Gaby Hernández is a Costa Rican designer, researcher and endowed associate professor of graphic design. Prior to joining the School of Art, she served as assistant professor of graphic design at the University of Florida.

Hernández has 15 years of professional experience and extensive experience working with international communities and indigenous groups in México and Costa Rica. Her current work concentrates on the exploration and integration of topics of heritage and diversity in the design classroom, community engagement, design for good and decolonial design theories and practices. 

She is an avid visual storyteller and advocates for the use of visual storytelling as an inclusion tool for marginalized cultures. Hernández challenges herself and other design educators to integrate students' social and cultural identities, as well as their own identities and lived experience, to create a path for cultural connection.

Hernández has presented her work nationally and internationally and has been published in numerous journals and media. Most recently, in summer 2021, she was invited by Polymode to be a speaker for their 2021 series BIPOC Design History: Incomplete Latinx Stories of Diseño Gráfico.

She is a leader in design education and diversity, having served both on the AIGA National Design Educators Board and the AIGA Diversity, Equity, and Inclusion Task Force for over four years. 

Dónal O'Donoghue is an endowed professor of art education and director of graduate studies. He came to the School of Art from the University of British Columbia in Vancouver, Canada, where he was a professor of art education and served as senior adviser to the dean of the faculty of education strategic and academic planning.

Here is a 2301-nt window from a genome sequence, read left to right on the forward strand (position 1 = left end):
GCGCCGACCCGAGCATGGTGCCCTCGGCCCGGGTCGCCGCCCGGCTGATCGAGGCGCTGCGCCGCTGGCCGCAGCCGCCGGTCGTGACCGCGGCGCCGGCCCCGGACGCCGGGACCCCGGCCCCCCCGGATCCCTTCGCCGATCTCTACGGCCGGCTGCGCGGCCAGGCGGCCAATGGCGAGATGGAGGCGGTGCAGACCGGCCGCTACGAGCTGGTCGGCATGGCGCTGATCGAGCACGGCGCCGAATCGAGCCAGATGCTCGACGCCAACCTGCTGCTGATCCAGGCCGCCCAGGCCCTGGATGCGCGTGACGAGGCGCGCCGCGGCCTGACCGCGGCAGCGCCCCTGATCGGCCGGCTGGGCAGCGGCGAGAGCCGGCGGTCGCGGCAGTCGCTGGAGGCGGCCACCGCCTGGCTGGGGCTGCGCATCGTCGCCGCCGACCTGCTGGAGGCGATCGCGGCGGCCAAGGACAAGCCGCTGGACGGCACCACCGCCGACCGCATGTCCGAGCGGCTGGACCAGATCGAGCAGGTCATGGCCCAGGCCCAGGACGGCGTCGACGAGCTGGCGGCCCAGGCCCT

He studies contemporary art, curatorial practice and education, with a particular interest in contemporary art's pedagogical potential, educative quality and distinctive capacity to function as a mode of scholarly inquiry and research. Informed by contemporary art theory, continental philosophy and the study of art making and aesthetics, his research and teaching contributes most significantly to two fields: art-led research and teaching, and art and aesthetic education. He is the author of Learning to Live in Boys' Schools: Art-Led Understandings of Masculinities published by Routledge in 2019.

O'Donoghue is a distinguished fellow of the National Art Education Association and senior editor of Studies in Art Education. He is the co-founding chair of The Art Education Research Institute and previously served as chair of The Council for Policy Studies in Art Education. Throughout the years, he has received many awards for his teaching, research and scholarship including the 2019 Sam Black Award for Education and Development in the Visual and Performing Arts, the 2018 International Edwin Ziegfeld Award and the 2018 Pacific Region Higher Education Art Educator of the Year Award.